February 2004 Bulletin

Patient information from Your Orthopaedic Connection

ACL reconstruction

When you twist your knee or fall on it, you can tear a stabilizing ligament that connects your thighbone to the shinbone. The anterior cruciate ligament (ACL) helps to stabilize the knee by preventing the leg bone (tibia) from sliding forward beneath the thigh bone (femur) during twisting and pivoting movements. When it’s torn, the ACL unravels like a braided rope and does not heal on its own. Fortunately, reconstruction surgery can help many people recover their full function after an ACL tear.

ACL tear
Ligaments are tough, non-stretchable fibers that hold your bones together. The cruciate ligaments in your knee joints crisscross to give you stability on your feet. The ACL runs from the front of the tibia to the back of the femur. People often tear the ACL by changing direction rapidly, slowing down from running or landing from a jump. Young people (age 15 to 25 years old) who participate in basketball and other sports that require pivoting are especially vulnerable. Athletes who wear shoes with cleats and skiers are also prime candidates. Direct contact, such as in a football tackle, can tear the ligament as well.

Studies show that teenage girls and young women are more likely to experience an ACL tear than boys and men in the same sport. For example, the incidence of ACL injuries among female basketball players is twice that for male players. Female soccer players have four times as many injuries as their male counterparts.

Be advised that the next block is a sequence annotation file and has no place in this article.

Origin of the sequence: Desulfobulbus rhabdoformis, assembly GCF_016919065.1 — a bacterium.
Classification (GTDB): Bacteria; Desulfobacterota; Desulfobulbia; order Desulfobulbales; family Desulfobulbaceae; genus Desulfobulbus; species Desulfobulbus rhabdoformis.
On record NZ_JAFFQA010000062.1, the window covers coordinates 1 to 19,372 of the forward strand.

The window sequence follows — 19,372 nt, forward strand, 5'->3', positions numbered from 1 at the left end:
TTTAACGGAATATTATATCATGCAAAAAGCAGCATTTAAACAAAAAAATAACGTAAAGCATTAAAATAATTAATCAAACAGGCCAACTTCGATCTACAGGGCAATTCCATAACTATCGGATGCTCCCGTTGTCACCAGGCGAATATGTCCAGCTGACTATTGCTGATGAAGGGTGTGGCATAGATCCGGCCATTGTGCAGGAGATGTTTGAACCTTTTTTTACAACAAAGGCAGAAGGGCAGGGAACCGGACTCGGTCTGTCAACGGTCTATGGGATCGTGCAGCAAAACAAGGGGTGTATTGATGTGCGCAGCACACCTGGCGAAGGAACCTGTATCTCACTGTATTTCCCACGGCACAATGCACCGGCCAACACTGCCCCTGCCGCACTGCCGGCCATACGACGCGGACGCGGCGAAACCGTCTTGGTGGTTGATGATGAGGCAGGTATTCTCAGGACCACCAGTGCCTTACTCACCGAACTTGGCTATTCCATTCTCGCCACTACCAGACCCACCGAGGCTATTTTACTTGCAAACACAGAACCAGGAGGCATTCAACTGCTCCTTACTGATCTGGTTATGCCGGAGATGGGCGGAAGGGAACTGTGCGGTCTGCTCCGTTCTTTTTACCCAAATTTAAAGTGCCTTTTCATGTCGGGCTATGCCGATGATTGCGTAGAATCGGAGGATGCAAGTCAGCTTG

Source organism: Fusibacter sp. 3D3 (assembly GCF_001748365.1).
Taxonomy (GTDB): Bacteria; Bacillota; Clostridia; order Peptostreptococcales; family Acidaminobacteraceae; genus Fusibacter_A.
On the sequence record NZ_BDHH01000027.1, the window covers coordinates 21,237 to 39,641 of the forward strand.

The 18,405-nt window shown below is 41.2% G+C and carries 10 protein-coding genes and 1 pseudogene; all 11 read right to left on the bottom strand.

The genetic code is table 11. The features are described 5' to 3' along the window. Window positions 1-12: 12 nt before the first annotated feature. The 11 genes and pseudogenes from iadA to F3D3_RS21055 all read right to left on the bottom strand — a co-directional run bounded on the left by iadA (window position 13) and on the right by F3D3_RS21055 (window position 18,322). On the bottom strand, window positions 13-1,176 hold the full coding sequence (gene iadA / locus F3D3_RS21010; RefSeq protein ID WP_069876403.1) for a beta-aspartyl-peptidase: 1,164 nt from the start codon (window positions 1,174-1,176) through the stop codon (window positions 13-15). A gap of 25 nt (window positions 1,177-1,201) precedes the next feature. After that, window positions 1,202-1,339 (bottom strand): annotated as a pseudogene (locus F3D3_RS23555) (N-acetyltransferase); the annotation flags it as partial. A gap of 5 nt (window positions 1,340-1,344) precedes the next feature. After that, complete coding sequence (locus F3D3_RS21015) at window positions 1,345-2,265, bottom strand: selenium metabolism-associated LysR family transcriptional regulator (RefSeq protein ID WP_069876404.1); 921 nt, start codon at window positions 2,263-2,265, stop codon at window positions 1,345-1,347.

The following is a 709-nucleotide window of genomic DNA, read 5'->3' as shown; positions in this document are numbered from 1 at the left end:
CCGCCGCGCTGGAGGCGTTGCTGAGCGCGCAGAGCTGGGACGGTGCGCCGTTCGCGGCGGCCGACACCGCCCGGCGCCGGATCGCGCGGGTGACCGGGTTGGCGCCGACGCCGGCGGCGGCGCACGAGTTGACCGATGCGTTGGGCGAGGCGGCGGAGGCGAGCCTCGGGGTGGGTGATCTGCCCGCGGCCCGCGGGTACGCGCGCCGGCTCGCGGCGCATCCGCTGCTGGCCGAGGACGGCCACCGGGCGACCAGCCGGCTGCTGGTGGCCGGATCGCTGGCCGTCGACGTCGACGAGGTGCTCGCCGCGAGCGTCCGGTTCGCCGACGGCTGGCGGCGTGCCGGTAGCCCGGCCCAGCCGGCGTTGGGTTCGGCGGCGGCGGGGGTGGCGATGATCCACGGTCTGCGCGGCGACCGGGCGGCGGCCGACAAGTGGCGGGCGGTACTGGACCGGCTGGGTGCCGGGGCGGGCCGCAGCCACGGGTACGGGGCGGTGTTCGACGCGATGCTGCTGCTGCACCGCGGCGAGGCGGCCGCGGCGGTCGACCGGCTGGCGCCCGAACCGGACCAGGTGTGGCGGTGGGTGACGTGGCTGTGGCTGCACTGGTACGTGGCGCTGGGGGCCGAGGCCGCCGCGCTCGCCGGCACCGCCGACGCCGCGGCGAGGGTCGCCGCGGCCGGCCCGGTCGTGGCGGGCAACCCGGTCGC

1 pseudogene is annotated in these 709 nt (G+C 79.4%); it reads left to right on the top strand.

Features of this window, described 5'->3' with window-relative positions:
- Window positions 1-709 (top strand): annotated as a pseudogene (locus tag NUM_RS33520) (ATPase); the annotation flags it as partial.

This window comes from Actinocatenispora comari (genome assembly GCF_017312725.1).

You might hear a popping noise when your ACL tears and feel immediate pain. Your knee gives out and soon begins to hurt and swell. First aid treatment includes rest, ice, compression and elevation (RICE) plus a brace to immobilize the knee, crutches and pain relievers. Get to your doctor right away so that your condition can be evaluated.

Your doctor may conduct physical tests and take X-rays to determine the extent of damage to your ACL. A complete tear will require reconstruction surgery. Your doctor replaces the damaged ACL with strong, healthy tissue taken from another area near your knee. A strip of tendon from under your kneecap (patellar tendon) or hamstring may be used. Your doctor threads the tissue through the inside of your knee joint and secures the ends to your thighbone and shinbone.

In a few cases when the ACL is torn cleanly from the bone it can be repaired. Less active people may be treated non-surgically with a program of muscle strengthening.

Successful ACL reconstruction surgery tightens your knee and restores its stability. It also helps you avoid further injury and get back to playing sports. In the U.S., doctors see more than 95,000 ACL tears each year and perform about 50,000 ligament reconstructions. The surgeries are successful about 90 percent of the time.

After ACL reconstruction, you’ll need to do rehabilitation exercises to gradually return your knee to full flexibility and stability. Building strength in your thigh and calf muscles helps support the reconstructed structure. You may need to use a knee brace for awhile and will probably have to stay out of sports for about one year after the surgery.

To help prevent ACL injuries, learn how to land safely from a jump. Keep your knees bent and land on the ball of the foot, then rock back to the middle of the foot. Athletes should also practice cutting maneuvers using a crouched position to pivot, rather than standing upright. Instead of coming to a stop with one big step, try three little ones, keeping your knees bent.

Exercises such as leg presses and squats can help strengthen your legs. Keeping your muscles in condition and practicing skills all year round can help as well.

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